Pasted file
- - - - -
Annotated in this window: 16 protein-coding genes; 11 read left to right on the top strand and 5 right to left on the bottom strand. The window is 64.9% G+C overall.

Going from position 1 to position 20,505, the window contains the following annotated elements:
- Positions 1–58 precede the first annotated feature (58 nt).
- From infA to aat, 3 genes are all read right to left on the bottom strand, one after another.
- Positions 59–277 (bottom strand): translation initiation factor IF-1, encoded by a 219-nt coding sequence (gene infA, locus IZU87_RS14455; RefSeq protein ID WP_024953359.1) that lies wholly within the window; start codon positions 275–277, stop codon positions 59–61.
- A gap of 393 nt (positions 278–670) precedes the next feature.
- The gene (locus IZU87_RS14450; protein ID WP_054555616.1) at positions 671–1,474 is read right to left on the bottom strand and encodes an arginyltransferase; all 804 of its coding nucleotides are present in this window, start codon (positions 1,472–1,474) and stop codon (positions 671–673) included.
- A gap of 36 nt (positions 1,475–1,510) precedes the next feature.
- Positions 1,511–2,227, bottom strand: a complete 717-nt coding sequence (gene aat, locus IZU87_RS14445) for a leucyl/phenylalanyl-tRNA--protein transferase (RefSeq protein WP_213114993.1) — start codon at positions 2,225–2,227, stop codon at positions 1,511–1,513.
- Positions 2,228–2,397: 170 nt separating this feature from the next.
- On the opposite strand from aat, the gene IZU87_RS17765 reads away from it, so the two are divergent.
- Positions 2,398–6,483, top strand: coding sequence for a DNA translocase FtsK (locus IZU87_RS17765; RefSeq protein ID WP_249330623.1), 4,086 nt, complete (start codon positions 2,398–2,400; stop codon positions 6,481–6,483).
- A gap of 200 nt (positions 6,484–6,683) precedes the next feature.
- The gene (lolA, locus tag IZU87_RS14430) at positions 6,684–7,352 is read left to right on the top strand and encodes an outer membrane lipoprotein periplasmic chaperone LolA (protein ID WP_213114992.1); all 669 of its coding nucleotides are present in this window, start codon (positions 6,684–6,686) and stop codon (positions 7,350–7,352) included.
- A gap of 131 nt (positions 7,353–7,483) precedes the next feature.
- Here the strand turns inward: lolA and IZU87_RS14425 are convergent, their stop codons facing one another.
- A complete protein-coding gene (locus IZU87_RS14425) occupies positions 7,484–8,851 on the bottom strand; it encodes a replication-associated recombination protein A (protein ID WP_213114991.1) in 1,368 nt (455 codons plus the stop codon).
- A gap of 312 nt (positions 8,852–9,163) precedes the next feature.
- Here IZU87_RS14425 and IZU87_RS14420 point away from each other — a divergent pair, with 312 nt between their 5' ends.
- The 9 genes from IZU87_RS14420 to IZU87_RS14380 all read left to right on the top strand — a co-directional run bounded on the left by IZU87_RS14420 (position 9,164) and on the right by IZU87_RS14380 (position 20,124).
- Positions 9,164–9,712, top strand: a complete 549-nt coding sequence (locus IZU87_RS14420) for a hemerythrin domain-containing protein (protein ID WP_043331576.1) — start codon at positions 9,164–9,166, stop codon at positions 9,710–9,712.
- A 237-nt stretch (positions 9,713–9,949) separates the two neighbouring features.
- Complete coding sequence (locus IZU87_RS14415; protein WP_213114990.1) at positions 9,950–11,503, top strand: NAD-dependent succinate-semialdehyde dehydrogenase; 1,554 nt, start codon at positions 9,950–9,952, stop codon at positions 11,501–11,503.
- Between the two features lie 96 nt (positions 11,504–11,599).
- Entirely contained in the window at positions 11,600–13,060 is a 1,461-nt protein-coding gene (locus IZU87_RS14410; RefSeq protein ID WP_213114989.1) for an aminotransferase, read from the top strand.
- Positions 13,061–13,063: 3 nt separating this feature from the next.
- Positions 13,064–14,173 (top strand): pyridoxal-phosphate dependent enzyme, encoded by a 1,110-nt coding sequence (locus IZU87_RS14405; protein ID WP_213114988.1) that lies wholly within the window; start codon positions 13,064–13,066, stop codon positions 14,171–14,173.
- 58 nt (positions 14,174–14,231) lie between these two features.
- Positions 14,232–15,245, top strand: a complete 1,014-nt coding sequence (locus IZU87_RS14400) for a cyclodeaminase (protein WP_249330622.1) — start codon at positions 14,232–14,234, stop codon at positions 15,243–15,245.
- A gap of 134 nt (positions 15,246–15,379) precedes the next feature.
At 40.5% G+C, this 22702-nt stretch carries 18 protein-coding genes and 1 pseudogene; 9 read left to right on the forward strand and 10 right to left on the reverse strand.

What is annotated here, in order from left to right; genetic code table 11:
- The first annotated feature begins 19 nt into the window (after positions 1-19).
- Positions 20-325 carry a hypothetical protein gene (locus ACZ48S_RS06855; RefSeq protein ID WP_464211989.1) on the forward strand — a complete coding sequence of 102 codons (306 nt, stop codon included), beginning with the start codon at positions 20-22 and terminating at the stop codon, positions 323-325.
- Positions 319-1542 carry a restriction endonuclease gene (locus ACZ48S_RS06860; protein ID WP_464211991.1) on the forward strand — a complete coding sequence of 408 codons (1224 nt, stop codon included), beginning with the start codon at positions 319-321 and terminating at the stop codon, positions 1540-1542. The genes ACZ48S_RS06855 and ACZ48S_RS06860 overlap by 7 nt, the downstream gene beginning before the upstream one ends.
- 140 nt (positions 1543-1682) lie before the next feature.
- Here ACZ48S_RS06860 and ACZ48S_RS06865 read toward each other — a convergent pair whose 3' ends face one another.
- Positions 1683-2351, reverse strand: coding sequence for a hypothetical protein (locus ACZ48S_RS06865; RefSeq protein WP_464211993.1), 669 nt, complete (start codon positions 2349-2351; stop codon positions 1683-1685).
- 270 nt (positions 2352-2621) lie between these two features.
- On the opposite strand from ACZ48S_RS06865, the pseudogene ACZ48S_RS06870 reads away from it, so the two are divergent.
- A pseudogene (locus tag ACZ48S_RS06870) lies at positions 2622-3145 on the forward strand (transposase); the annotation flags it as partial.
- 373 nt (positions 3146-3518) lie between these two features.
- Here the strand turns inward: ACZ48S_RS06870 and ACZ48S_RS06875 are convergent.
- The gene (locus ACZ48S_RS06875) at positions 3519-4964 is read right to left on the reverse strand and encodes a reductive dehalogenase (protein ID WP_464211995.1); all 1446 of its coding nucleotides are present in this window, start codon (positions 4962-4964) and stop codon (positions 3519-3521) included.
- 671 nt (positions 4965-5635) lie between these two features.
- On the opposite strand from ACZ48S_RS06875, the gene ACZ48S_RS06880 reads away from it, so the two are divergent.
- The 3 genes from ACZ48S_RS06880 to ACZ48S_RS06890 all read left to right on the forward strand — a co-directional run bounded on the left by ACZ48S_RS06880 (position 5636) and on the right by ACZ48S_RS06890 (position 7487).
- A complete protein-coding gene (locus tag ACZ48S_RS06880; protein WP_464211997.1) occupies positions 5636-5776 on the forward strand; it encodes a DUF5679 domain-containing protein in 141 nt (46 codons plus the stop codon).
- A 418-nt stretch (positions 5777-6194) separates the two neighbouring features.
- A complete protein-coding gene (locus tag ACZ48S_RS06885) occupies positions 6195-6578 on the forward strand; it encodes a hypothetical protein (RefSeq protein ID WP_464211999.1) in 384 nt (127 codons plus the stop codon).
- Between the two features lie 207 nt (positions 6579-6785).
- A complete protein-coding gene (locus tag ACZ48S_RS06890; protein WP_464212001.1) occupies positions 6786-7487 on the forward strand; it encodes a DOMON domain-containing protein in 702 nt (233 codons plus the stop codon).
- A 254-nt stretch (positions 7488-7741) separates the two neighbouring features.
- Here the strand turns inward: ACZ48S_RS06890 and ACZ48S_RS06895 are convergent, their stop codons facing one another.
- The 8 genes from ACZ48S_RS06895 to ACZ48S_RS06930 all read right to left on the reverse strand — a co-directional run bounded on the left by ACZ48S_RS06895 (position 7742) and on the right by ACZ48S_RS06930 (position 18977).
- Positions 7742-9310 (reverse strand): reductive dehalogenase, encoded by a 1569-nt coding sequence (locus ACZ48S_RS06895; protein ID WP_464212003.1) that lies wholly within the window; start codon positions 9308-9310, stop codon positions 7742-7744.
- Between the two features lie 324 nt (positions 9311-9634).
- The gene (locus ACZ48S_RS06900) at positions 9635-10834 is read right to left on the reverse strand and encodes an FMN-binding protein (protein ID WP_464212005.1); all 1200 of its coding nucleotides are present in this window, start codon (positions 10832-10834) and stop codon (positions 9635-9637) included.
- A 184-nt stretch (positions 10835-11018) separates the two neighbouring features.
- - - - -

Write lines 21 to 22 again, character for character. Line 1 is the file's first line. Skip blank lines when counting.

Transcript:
- Positions 9,164–9,712, top strand: a complete 549-nt coding sequence (locus IZU87_RS14420) for a hemerythrin domain-containing protein (protein ID WP_043331576.1) — start codon at positions 9,164–9,166, stop codon at positions 9,710–9,712.
- A 237-nt stretch (positions 9,713–9,949) separates the two neighbouring features.